"The first step is for banks to admit there is a problem before they can address it, and many bankers are still in denial," says Shirley Inscoe, author of the book "Insidious: How Trusted Employees Steal Millions and Why It's So Hard for Banks to Stop Them."
The U.S. government wants to move many services online, but the inability to authenticate customers and develop Trusted Identities has kept agencies from making the transition. This is a problem that could soon be resolved, says Mike Ozburn, principal of Booz Allen Hamilton.
"These are projects that were already...
Beth Israel Deaconess Medical Center in Boston is notifying more than 2,000 of its patients about an unusual potential health information breach incident involving a computer virus that transmitted data to an unknown location.
Social media, mobility and cloud computing are new areas of risk for organizations, and risk managers need to go back to the fundamentals of understanding the information they are protecting, says Robert Stroud, ISACA's international vice president.
A Georgia hospital has informed 7,500 patients that they may have been affected by a breach incident involving the theft of personal information that could have been used to commit federal income tax fraud.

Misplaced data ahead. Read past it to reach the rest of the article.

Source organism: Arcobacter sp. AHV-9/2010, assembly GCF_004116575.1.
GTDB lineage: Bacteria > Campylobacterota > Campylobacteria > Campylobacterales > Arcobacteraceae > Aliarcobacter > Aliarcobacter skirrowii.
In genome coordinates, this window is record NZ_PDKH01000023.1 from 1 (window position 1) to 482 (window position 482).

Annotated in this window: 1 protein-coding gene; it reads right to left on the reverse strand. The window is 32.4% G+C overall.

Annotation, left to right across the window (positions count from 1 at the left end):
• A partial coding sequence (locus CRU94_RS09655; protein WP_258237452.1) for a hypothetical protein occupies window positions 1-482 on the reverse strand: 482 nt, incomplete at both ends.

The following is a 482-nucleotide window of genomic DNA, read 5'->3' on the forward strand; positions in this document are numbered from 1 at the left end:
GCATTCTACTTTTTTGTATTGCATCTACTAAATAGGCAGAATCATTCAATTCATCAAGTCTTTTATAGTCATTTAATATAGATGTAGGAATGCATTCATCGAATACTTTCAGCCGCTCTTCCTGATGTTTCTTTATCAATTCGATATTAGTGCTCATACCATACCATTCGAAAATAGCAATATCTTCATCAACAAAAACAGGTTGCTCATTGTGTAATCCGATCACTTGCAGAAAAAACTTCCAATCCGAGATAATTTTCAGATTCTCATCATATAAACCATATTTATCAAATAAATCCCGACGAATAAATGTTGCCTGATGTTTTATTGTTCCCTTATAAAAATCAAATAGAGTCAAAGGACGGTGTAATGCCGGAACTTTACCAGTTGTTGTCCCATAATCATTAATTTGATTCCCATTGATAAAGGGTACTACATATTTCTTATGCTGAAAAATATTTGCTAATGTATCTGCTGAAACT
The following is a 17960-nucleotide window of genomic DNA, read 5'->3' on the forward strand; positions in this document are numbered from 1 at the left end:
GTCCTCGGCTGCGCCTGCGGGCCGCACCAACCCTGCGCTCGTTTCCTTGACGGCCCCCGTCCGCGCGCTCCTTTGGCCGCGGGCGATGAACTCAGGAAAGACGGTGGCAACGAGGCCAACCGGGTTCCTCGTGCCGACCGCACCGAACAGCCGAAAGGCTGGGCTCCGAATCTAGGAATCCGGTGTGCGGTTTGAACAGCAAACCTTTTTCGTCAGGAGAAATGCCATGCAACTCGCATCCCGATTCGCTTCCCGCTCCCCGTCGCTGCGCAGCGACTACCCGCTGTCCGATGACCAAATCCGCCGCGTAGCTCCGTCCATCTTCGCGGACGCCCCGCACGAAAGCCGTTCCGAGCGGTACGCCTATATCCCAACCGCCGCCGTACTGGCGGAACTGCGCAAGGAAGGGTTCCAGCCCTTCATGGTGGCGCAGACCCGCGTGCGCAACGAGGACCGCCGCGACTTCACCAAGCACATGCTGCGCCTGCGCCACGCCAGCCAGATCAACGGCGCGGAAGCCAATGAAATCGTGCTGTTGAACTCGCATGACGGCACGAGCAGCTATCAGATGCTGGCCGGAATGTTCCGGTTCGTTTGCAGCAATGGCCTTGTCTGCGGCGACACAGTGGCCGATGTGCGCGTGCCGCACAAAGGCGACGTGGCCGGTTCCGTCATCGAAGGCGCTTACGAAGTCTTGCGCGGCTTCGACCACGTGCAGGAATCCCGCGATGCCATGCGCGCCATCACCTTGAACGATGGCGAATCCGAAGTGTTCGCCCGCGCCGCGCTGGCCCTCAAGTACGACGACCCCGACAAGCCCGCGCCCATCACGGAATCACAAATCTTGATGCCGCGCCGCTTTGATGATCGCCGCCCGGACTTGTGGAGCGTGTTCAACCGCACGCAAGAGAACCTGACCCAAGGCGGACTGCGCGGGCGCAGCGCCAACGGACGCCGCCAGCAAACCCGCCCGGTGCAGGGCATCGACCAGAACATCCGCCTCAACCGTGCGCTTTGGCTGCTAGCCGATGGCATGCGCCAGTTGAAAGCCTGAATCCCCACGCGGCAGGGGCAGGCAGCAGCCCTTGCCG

In one of the largest health information breaches reported so far this year, Spartanburg Regional Healthcare System in South Carolina has notified 400,000 of an incident involving the theft of a desktop computer from an employee's car.
Now that the FFIEC's updated online authentication guidance is out, banking institutions need to move forward in preparation for 2012 compliance, says Julie McNelley, banking fraud analyst for Aite Group.
The U.S. Department of Health and Human Services' Office for Civil Rights entered into a resolution agreement with the University of California at Los Angeles Health System to settle violations of the HIPAA Privacy and Security Rules.
RSA customers who feel victimized by last March's breach of the security vendor's computers have viable options that include continued use of the SecurID authentication tokens, those offered by competitors, or something entirely different: biometrics.
Despite increased incidents, major U.S. card issuers receive poor marks for card fraud prevention, according to a new study from Javelin Strategy & Research. The biggest area of concern: card-not-present fraud.